Diffusion tensor tractography in mesencephalic bundles: relation to mental flexibility in detoxified alcohol-dependent subjects.

INSERM, U797 Research Unit Neuroimaging and Psychiatry, IFR49, Orsay, France.
Neuropsychopharmacology: official publication of the American College of Neuropsychopharmacology (Impact Factor: 7.83). 08/2008; 34(5):1223-32. DOI: 10.1038/npp.2008.101
Source: PubMed

ABSTRACT Components of the corticocerebellar circuit and the midbrain individually play a central role in addictive processes and have been associated with altered volumes and impairment of cognitive flexibility in alcohol-dependent subjects. The microstructure of white matter bundles composing the corticocerebellar network and passing through the midbrain was studied using diffusion tensor imaging in a group of detoxified alcohol-dependent men (n=20) and a group of healthy men (n=24). The relationship between properties of these white matter bundles and cognitive flexibility performance was investigated in alcohol-dependent subjects. Bundles connecting two regions of interest were analyzed using a fiber-tracking quantitative approach, which provided estimates of the fractional anisotropy and the apparent diffusion coefficient, as well as the number of tracked fibers normalized by the volume of regions of interest. Within the bundles running between the midbrain and pons, a mean of 18% fewer fibers per unit volume were tracked in alcohol-dependent men than in healthy controls. In addition, the normalized number of these fibers correlated with the performance in the Trail-Making Test part-B. Even though the alcohol-dependent subjects were detoxified and apparently neurologically intact, their earlier excessive use of alcohol seems to be associated with altered neural microstructure of mesencephalic white matter bundles, which may contribute to their cognitive flexibility impairment.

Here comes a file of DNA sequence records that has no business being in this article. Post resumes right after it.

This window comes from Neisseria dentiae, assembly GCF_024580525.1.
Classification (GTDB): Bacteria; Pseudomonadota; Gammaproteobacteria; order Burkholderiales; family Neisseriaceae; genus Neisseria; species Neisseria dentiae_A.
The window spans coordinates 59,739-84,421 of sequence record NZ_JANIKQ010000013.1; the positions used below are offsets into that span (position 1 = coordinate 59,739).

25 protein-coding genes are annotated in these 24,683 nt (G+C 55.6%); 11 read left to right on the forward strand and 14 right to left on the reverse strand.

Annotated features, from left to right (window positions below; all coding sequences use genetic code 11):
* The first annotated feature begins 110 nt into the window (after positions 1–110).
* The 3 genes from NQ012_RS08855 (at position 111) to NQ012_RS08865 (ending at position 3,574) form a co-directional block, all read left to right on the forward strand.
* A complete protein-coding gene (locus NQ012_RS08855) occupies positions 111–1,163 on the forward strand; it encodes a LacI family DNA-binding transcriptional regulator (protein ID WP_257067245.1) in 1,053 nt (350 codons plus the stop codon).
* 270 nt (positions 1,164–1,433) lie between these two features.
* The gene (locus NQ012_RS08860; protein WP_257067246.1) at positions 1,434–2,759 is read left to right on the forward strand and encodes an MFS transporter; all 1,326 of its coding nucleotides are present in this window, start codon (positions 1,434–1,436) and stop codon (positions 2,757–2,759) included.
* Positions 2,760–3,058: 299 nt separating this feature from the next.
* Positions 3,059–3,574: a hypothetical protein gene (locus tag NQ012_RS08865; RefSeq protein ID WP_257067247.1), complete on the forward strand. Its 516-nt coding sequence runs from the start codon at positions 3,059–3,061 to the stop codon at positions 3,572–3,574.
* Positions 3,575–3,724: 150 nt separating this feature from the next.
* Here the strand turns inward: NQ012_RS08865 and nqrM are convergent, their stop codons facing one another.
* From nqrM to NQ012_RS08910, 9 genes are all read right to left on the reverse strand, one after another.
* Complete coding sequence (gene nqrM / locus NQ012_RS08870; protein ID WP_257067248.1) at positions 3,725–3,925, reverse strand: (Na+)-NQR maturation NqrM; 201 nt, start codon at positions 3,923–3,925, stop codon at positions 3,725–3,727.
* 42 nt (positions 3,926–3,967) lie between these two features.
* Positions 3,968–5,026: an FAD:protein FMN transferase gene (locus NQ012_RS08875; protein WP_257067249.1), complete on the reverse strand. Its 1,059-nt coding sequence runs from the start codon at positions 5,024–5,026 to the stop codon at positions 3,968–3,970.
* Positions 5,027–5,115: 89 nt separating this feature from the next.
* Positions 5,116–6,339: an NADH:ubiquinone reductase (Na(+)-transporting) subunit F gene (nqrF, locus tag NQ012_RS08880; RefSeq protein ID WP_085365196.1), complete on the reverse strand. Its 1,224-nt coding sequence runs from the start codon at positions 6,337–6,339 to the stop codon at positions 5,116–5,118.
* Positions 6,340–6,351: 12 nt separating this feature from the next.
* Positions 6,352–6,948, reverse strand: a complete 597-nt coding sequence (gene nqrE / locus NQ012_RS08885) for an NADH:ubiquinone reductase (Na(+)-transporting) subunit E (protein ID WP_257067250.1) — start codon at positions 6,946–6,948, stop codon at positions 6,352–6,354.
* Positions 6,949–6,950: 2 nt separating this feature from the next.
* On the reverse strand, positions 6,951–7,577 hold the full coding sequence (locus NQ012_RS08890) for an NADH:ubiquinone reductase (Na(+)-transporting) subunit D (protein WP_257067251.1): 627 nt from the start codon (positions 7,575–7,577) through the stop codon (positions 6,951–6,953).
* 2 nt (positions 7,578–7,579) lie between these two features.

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Available from: Nikoleta Kostogianni, Mar 21, 2014
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